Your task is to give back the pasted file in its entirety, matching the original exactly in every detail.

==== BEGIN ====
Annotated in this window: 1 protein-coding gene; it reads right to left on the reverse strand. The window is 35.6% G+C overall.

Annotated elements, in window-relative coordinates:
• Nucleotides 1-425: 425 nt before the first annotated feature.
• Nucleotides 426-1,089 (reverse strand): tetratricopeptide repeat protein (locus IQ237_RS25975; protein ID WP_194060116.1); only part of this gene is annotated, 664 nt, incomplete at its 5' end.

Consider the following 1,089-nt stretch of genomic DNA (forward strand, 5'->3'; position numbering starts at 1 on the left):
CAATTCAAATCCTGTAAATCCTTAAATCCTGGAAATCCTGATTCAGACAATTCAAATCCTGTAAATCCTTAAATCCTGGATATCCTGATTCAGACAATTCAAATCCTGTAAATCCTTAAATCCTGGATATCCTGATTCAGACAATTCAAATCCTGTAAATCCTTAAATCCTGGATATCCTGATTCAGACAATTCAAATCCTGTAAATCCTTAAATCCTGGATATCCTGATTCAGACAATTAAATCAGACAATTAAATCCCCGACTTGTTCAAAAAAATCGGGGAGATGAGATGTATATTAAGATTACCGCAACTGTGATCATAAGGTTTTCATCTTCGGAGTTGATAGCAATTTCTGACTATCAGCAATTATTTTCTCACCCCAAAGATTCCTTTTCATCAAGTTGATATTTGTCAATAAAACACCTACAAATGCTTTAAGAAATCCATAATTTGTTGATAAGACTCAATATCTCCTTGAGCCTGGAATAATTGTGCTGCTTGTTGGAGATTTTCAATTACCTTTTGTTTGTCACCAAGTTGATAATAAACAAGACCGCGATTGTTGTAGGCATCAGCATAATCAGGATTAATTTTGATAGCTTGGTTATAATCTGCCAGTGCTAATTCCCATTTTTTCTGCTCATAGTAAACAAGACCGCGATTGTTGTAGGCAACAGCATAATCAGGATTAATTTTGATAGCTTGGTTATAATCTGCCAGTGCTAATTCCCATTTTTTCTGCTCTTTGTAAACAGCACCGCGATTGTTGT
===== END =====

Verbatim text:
Annotated in this window: 1 protein-coding gene; it reads right to left on the reverse strand. The window is 35.6% G+C overall.

Annotated elements, in window-relative coordinates:
• Nucleotides 1-425: 425 nt before the first annotated feature.
• Nucleotides 426-1,089 (reverse strand): tetratricopeptide repeat protein (locus IQ237_RS25975; protein ID WP_194060116.1); only part of this gene is annotated, 664 nt, incomplete at its 5' end.

Consider the following 1,089-nt stretch of genomic DNA (forward strand, 5'->3'; position numbering starts at 1 on the left):
CAATTCAAATCCTGTAAATCCTTAAATCCTGGAAATCCTGATTCAGACAATTCAAATCCTGTAAATCCTTAAATCCTGGATATCCTGATTCAGACAATTCAAATCCTGTAAATCCTTAAATCCTGGATATCCTGATTCAGACAATTCAAATCCTGTAAATCCTTAAATCCTGGATATCCTGATTCAGACAATTCAAATCCTGTAAATCCTTAAATCCTGGATATCCTGATTCAGACAATTAAATCAGACAATTAAATCCCCGACTTGTTCAAAAAAATCGGGGAGATGAGATGTATATTAAGATTACCGCAACTGTGATCATAAGGTTTTCATCTTCGGAGTTGATAGCAATTTCTGACTATCAGCAATTATTTTCTCACCCCAAAGATTCCTTTTCATCAAGTTGATATTTGTCAATAAAACACCTACAAATGCTTTAAGAAATCCATAATTTGTTGATAAGACTCAATATCTCCTTGAGCCTGGAATAATTGTGCTGCTTGTTGGAGATTTTCAATTACCTTTTGTTTGTCACCAAGTTGATAATAAACAAGACCGCGATTGTTGTAGGCATCAGCATAATCAGGATTAATTTTGATAGCTTGGTTATAATCTGCCAGTGCTAATTCCCATTTTTTCTGCTCATAGTAAACAAGACCGCGATTGTTGTAGGCAACAGCATAATCAGGATTAATTTTGATAGCTTGGTTATAATCTGCCAGTGCTAATTCCCATTTTTTCTGCTCTTTGTAAACAGCACCGCGATTGTTGT